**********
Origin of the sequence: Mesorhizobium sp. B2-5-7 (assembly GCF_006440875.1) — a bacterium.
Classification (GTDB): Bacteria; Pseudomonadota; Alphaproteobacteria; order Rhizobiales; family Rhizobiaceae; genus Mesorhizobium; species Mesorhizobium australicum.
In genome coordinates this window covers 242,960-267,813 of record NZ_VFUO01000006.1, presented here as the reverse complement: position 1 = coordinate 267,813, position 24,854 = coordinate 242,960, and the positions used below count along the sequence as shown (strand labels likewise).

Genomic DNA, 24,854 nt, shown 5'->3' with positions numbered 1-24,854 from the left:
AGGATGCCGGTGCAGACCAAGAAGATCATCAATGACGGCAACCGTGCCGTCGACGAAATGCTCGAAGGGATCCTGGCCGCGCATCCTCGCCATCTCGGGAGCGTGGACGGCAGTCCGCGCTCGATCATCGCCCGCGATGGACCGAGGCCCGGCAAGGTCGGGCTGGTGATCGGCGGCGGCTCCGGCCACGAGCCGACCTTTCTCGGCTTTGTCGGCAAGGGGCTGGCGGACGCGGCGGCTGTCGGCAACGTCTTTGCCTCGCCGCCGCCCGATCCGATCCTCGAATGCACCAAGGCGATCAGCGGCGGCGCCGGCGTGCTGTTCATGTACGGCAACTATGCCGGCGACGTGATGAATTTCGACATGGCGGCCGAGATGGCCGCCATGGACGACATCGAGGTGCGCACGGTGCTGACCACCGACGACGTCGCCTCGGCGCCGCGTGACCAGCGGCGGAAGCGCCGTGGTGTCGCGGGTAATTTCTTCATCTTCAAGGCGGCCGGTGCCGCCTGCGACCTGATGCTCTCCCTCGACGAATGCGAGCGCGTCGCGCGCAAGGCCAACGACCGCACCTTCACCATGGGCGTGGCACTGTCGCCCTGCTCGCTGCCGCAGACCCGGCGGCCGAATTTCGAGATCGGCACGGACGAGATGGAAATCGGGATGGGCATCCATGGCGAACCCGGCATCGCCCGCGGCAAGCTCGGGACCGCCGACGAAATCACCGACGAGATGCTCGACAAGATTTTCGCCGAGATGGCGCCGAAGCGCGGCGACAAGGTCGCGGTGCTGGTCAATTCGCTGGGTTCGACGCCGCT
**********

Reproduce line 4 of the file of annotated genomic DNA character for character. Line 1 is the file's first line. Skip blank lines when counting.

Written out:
Genomic DNA, 24,854 nt, shown 5'->3' with positions numbered 1-24,854 from the left: